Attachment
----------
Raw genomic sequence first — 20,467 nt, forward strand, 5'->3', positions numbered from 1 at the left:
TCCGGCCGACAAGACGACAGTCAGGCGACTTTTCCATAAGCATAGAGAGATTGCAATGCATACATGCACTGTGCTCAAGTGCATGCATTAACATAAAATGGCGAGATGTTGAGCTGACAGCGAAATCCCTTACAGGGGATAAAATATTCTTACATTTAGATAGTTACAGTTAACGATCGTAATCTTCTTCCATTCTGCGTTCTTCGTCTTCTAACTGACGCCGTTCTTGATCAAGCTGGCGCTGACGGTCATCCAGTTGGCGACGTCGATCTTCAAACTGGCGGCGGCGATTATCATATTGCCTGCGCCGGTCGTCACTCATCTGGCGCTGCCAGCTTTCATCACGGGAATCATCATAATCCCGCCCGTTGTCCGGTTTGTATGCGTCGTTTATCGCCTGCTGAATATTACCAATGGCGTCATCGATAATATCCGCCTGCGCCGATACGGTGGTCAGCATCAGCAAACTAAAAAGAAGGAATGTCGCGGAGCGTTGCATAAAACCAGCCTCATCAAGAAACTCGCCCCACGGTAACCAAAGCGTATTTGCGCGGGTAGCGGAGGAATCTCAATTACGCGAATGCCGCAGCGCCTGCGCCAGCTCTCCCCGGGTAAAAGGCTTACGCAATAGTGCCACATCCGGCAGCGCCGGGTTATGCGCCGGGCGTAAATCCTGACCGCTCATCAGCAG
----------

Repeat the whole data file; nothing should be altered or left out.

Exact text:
Raw genomic sequence first — 20,467 nt, forward strand, 5'->3', positions numbered from 1 at the left:
TCCGGCCGACAAGACGACAGTCAGGCGACTTTTCCATAAGCATAGAGAGATTGCAATGCATACATGCACTGTGCTCAAGTGCATGCATTAACATAAAATGGCGAGATGTTGAGCTGACAGCGAAATCCCTTACAGGGGATAAAATATTCTTACATTTAGATAGTTACAGTTAACGATCGTAATCTTCTTCCATTCTGCGTTCTTCGTCTTCTAACTGACGCCGTTCTTGATCAAGCTGGCGCTGACGGTCATCCAGTTGGCGACGTCGATCTTCAAACTGGCGGCGGCGATTATCATATTGCCTGCGCCGGTCGTCACTCATCTGGCGCTGCCAGCTTTCATCACGGGAATCATCATAATCCCGCCCGTTGTCCGGTTTGTATGCGTCGTTTATCGCCTGCTGAATATTACCAATGGCGTCATCGATAATATCCGCCTGCGCCGATACGGTGGTCAGCATCAGCAAACTAAAAAGAAGGAATGTCGCGGAGCGTTGCATAAAACCAGCCTCATCAAGAAACTCGCCCCACGGTAACCAAAGCGTATTTGCGCGGGTAGCGGAGGAATCTCAATTACGCGAATGCCGCAGCGCCTGCGCCAGCTCTCCCCGGGTAAAAGGCTTACGCAATAGTGCCACATCCGGCAGCGCCGGGTTATGCGCCGGGCGTAAATCCTGACCGCTCATCAGCAG